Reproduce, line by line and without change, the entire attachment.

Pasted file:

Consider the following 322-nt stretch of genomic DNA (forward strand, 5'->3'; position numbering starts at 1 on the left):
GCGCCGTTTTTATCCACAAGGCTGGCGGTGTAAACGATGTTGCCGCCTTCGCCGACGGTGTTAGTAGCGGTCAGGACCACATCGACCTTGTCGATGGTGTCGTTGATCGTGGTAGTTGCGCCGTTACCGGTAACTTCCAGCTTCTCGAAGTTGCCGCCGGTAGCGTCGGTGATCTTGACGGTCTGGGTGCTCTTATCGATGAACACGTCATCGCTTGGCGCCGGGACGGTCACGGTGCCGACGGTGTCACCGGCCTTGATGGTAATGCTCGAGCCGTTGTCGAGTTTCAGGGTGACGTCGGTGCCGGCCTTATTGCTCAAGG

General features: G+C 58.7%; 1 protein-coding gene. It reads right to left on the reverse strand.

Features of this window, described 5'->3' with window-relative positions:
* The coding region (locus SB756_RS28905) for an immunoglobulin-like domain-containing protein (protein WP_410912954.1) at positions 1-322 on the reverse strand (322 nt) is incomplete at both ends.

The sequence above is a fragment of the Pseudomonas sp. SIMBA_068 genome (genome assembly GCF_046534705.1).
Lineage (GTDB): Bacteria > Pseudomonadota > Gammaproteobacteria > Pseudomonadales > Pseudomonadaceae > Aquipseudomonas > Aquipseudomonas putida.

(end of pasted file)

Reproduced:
Consider the following 322-nt stretch of genomic DNA (forward strand, 5'->3'; position numbering starts at 1 on the left):
GCGCCGTTTTTATCCACAAGGCTGGCGGTGTAAACGATGTTGCCGCCTTCGCCGACGGTGTTAGTAGCGGTCAGGACCACATCGACCTTGTCGATGGTGTCGTTGATCGTGGTAGTTGCGCCGTTACCGGTAACTTCCAGCTTCTCGAAGTTGCCGCCGGTAGCGTCGGTGATCTTGACGGTCTGGGTGCTCTTATCGATGAACACGTCATCGCTTGGCGCCGGGACGGTCACGGTGCCGACGGTGTCACCGGCCTTGATGGTAATGCTCGAGCCGTTGTCGAGTTTCAGGGTGACGTCGGTGCCGGCCTTATTGCTCAAGG

General features: G+C 58.7%; 1 protein-coding gene. It reads right to left on the reverse strand.

Features of this window, described 5'->3' with window-relative positions:
* The coding region (locus SB756_RS28905) for an immunoglobulin-like domain-containing protein (protein WP_410912954.1) at positions 1-322 on the reverse strand (322 nt) is incomplete at both ends.

The sequence above is a fragment of the Pseudomonas sp. SIMBA_068 genome (genome assembly GCF_046534705.1).
Lineage (GTDB): Bacteria > Pseudomonadota > Gammaproteobacteria > Pseudomonadales > Pseudomonadaceae > Aquipseudomonas > Aquipseudomonas putida.